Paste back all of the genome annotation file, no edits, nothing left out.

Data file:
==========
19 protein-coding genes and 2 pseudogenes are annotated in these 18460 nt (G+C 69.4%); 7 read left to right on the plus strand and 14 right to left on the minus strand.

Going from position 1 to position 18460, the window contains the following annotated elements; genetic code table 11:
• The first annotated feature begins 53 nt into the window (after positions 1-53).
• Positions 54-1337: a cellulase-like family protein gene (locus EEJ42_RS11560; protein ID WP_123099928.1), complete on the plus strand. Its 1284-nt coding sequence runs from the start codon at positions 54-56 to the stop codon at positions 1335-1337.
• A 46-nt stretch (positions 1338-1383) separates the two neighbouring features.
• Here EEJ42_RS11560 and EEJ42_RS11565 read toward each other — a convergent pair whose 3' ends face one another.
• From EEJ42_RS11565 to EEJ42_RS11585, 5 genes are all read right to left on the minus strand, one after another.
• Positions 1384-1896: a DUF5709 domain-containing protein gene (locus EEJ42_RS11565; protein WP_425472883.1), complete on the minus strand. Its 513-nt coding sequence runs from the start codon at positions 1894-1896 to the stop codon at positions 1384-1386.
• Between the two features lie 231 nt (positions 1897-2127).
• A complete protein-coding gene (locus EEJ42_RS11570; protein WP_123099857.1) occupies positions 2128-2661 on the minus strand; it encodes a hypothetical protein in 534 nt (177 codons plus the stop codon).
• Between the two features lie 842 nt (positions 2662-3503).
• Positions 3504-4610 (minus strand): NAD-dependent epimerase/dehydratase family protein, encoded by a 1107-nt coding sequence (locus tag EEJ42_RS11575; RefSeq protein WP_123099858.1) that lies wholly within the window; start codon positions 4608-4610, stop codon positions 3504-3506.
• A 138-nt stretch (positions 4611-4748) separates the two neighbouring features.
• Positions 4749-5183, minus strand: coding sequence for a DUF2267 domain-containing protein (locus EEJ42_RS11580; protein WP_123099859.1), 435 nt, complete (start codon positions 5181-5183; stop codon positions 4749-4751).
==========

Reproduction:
19 protein-coding genes and 2 pseudogenes are annotated in these 18460 nt (G+C 69.4%); 7 read left to right on the plus strand and 14 right to left on the minus strand.

Going from position 1 to position 18460, the window contains the following annotated elements; genetic code table 11:
• The first annotated feature begins 53 nt into the window (after positions 1-53).
• Positions 54-1337: a cellulase-like family protein gene (locus EEJ42_RS11560; protein ID WP_123099928.1), complete on the plus strand. Its 1284-nt coding sequence runs from the start codon at positions 54-56 to the stop codon at positions 1335-1337.
• A 46-nt stretch (positions 1338-1383) separates the two neighbouring features.
• Here EEJ42_RS11560 and EEJ42_RS11565 read toward each other — a convergent pair whose 3' ends face one another.
• From EEJ42_RS11565 to EEJ42_RS11585, 5 genes are all read right to left on the minus strand, one after another.
• Positions 1384-1896: a DUF5709 domain-containing protein gene (locus EEJ42_RS11565; protein WP_425472883.1), complete on the minus strand. Its 513-nt coding sequence runs from the start codon at positions 1894-1896 to the stop codon at positions 1384-1386.
• Between the two features lie 231 nt (positions 1897-2127).
• A complete protein-coding gene (locus EEJ42_RS11570; protein WP_123099857.1) occupies positions 2128-2661 on the minus strand; it encodes a hypothetical protein in 534 nt (177 codons plus the stop codon).
• Between the two features lie 842 nt (positions 2662-3503).
• Positions 3504-4610 (minus strand): NAD-dependent epimerase/dehydratase family protein, encoded by a 1107-nt coding sequence (locus tag EEJ42_RS11575; RefSeq protein WP_123099858.1) that lies wholly within the window; start codon positions 4608-4610, stop codon positions 3504-3506.
• A 138-nt stretch (positions 4611-4748) separates the two neighbouring features.
• Positions 4749-5183, minus strand: coding sequence for a DUF2267 domain-containing protein (locus EEJ42_RS11580; protein WP_123099859.1), 435 nt, complete (start codon positions 5181-5183; stop codon positions 4749-4751).